New attempt to end gridlock

WORK to improve a roundabout linking two of the region's major roads has today emerged as a top priority in a bid to prevent accidents causing gridlock.

WORK to improve a roundabout linking two of the region's major roads has today emerged as a top priority in a bid to prevent accidents causing gridlock.

There was severe traffic congestion yesterday after a chemical tanker overturned near the Copdock roundabout linking the A12 and A14 near Ipswich at about 6am.

It is the second time in little over a month a lorry has overturned there and led to queues around the area quickly building up as police worked to recover the vehicle and diversions were put in place.

Paul West, responsible for transport at Ipswich council, said there are always traffic problems when such an accident occurs but believes plans to revamp the roundabout could have a positive effect.


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A Highways Agency report on the A14 reveals that “capacity and safety enhancements” to the Copdock interchange are a key priority.

This could include could include erecting traffic lights at each of the roundabout's entry roads, widening of entry slip roads and segregated turning lanes from A12 south to A14 west and from A12 to A14 east.

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Mr West said: “I know that the Copdock roundabout is top of the priorities for any improvements to the A12 and A14.

“It is a pretty critical junction, serving Ipswich and the wider area. We are always raising issues of the A12 and A14 and what happens when there are instances like this when we meet with the county council and Highways Agency.

“Hopefully the time will soon come when improvements are made.”

Mr West said work is done to ensure that whenever there is a serious accident, diversions are put in place as quickly as possible in a bid to keep traffic running smoothly.

However he said that due to the area's geography, delays are almost unavoidable when there is a major accident near where the A12 and A14 meet south of Ipswich.

He said: “There would never be an ideal diversionary route.”

Yesterday's incident bares striking similarities to an accident last month in which a lorry overturned on the same roundabout.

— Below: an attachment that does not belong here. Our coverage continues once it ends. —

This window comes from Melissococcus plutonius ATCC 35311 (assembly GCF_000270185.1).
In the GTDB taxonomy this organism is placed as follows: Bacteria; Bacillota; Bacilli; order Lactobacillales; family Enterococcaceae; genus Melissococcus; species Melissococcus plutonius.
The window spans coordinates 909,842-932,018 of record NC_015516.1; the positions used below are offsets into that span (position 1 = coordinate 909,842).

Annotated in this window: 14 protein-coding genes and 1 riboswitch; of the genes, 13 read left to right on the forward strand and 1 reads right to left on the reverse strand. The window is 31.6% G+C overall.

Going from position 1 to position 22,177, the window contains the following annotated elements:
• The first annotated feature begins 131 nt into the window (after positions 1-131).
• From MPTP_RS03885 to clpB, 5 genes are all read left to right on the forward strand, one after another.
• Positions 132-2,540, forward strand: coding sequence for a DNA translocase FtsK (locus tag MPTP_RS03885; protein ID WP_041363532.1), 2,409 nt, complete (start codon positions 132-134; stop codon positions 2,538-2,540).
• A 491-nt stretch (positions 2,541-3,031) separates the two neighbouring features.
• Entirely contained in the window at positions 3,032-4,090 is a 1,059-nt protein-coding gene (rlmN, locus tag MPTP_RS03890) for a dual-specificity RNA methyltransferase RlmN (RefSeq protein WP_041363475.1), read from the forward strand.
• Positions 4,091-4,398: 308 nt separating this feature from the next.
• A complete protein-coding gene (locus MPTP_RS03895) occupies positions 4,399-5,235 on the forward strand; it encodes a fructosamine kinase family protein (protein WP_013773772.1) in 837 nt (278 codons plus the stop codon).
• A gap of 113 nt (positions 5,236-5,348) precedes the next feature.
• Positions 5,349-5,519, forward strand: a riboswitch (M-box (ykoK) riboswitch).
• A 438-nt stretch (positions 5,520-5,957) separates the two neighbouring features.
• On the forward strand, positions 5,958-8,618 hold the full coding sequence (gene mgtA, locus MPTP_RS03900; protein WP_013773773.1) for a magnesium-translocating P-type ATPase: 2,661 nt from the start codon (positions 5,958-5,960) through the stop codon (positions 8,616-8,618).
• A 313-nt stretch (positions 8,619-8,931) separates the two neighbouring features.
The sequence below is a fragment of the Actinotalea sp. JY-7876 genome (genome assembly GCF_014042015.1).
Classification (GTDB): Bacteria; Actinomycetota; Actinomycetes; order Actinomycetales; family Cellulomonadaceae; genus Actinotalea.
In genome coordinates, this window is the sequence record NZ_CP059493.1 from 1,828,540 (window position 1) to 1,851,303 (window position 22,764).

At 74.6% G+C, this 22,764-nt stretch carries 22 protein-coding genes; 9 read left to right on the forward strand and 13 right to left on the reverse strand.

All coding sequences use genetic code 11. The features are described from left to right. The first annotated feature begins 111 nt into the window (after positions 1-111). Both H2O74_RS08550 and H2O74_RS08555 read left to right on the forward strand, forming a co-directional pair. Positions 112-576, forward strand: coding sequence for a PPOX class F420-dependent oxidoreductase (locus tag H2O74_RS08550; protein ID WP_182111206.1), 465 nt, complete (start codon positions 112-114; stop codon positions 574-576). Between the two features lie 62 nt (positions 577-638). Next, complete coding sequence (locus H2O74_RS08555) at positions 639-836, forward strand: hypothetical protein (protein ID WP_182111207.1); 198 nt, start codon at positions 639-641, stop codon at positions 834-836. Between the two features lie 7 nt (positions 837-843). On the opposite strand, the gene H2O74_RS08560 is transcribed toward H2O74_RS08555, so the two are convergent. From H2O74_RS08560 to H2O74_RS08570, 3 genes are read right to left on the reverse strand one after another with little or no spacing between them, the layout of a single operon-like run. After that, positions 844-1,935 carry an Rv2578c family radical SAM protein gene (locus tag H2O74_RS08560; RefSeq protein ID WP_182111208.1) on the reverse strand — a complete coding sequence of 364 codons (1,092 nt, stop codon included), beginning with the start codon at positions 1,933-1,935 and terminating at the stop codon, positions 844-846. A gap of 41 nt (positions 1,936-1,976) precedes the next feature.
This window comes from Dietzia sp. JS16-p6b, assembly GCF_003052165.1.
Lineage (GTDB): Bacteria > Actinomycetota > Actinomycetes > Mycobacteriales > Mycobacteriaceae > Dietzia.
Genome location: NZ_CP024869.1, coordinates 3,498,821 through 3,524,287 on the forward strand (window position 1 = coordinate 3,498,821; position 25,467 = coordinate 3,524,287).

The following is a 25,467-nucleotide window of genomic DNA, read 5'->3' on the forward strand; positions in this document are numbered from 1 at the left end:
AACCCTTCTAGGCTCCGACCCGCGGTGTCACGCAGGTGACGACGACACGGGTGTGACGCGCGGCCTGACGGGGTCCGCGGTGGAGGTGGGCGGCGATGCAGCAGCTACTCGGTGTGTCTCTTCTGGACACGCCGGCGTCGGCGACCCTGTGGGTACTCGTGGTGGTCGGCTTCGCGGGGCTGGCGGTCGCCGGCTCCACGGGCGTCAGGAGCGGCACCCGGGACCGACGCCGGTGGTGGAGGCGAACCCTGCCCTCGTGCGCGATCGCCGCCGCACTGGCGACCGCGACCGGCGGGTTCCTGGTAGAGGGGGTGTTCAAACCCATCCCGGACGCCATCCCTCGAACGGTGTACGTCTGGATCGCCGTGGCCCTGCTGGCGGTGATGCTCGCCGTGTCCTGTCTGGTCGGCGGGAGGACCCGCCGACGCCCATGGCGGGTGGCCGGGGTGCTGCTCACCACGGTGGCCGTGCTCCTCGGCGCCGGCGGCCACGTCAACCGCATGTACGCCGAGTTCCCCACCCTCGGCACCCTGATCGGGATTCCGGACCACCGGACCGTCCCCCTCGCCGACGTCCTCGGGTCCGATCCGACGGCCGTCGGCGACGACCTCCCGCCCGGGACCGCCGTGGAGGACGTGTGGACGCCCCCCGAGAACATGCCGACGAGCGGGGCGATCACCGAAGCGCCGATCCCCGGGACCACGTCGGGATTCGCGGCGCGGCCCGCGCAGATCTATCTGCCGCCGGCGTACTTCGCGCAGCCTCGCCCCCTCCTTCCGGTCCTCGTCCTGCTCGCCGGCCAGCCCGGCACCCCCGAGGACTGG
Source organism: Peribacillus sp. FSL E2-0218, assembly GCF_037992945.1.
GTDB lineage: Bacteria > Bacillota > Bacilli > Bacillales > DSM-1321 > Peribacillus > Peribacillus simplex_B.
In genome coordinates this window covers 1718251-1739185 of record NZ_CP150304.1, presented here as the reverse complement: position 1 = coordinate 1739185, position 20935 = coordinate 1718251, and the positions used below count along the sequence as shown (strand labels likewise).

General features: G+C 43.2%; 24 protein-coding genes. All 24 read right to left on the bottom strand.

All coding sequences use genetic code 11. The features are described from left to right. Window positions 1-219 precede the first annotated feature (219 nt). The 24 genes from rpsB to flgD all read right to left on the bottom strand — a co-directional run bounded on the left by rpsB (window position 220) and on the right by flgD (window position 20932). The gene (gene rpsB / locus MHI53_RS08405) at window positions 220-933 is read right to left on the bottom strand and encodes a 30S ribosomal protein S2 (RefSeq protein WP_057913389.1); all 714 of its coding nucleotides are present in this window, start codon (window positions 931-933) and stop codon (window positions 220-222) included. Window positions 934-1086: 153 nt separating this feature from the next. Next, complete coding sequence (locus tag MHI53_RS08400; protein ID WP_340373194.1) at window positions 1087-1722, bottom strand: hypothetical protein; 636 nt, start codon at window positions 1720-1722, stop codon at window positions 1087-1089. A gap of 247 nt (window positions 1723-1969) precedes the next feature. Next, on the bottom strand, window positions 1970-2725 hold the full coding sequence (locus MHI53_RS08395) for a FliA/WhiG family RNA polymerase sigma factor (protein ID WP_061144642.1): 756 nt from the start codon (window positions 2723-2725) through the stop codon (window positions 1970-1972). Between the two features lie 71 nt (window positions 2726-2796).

That accident happened at about 3pm on Tuesday March 18, with the overturned lorry blocking one lane of the A12 and closing the A14 completely for five hours between 8.45pm and 2am the following day while it was removed from the scene.

Once it had been uprighted, the lorry needed to be unloaded before it could be completely removed.

A spokesman for the Highways Agency said the organisation meets with borough and county chiefs to decide on diversion routes.

He said: We are doing everything we can to make people's journeys more reliable but it is also up to people to make sure they are prepared when they go on their journey.”

What can be done to keep traffic flowing? Write to Your Letters, Evening Star, 30 Lower Brook Street, Ipswich, IP4 1AN or e-mail eveningstarletters@eveningstar.co.uk

DESPITE being within three miles of my destination, the journey took more than an hour due to long tailbacks.

I joined the A14 eastbound carriageway from Bury Road at about 7.50am but had not gone further than half a mile along the road before I ran into delays.

I remained in traffic, moving along at a snail's pace, for around 25 minutes.

Frustratingly traffic seemed to be moving freely towards Bury St Edmunds. I did even notice a tractor whiz passed me and then I knew things must be bad.

While the queue I was in crawled along, the other lane was fairly free flowing. I did consider switching lanes and heading on to the next junction but did not know what the situation was further along the route and so decided not to risk it.

As it turned out, it would not have made much difference because when I eventually came off the A14 on to the slip road to the Copdock interchange, the road leading to the A12 southbound and A14 westbound was blocked.

Amazingly a diversion was in place which took me back onto the A14 eastbound carriageway and so I rejoined a massive traffic jam, which I remained in for a further 40 minutes.

I spotted a car on the side of the road with the bonnet open, which had obviously overheated. Alongside it stood the driver with a resigned look on his face, probably aware it was going to be a long morning.

The diversion took motorists off at the next junction to the A137 at Wherstead. Though one lane was heavily blocked with vehicles following the diversion, I was happy to switch to the next lane and head towards a relatively traffic-free Ipswich town centre.

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